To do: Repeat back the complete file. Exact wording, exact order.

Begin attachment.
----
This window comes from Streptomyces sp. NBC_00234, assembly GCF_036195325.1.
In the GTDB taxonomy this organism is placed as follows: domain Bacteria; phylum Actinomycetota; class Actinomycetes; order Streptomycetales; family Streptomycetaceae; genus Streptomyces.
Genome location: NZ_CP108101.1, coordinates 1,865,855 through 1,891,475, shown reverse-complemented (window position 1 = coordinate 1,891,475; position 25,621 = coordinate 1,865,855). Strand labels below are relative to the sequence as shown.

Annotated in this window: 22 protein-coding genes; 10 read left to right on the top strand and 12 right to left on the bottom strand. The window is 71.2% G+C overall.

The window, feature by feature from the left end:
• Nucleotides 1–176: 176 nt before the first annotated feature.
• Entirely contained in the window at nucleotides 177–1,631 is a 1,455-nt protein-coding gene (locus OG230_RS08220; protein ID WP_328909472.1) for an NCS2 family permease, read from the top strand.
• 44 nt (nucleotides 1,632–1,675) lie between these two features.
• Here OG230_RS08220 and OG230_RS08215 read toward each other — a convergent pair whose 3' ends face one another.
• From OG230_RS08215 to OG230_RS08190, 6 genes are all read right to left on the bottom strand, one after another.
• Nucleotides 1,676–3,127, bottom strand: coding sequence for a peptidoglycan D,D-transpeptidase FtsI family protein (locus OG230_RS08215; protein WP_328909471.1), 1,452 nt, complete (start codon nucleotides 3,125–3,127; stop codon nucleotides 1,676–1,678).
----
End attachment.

This window comes from Streptomyces sp. NBC_00234, assembly GCF_036195325.1.
In the GTDB taxonomy this organism is placed as follows: domain Bacteria; phylum Actinomycetota; class Actinomycetes; order Streptomycetales; family Streptomycetaceae; genus Streptomyces.
Genome location: NZ_CP108101.1, coordinates 1,865,855 through 1,891,475, shown reverse-complemented (window position 1 = coordinate 1,891,475; position 25,621 = coordinate 1,865,855). Strand labels below are relative to the sequence as shown.

Annotated in this window: 22 protein-coding genes; 10 read left to right on the top strand and 12 right to left on the bottom strand. The window is 71.2% G+C overall.

The window, feature by feature from the left end:
• Nucleotides 1–176: 176 nt before the first annotated feature.
• Entirely contained in the window at nucleotides 177–1,631 is a 1,455-nt protein-coding gene (locus OG230_RS08220; protein ID WP_328909472.1) for an NCS2 family permease, read from the top strand.
• 44 nt (nucleotides 1,632–1,675) lie between these two features.
• Here OG230_RS08220 and OG230_RS08215 read toward each other — a convergent pair whose 3' ends face one another.
• From OG230_RS08215 to OG230_RS08190, 6 genes are all read right to left on the bottom strand, one after another.
• Nucleotides 1,676–3,127, bottom strand: coding sequence for a peptidoglycan D,D-transpeptidase FtsI family protein (locus OG230_RS08215; protein WP_328909471.1), 1,452 nt, complete (start codon nucleotides 3,125–3,127; stop codon nucleotides 1,676–1,678).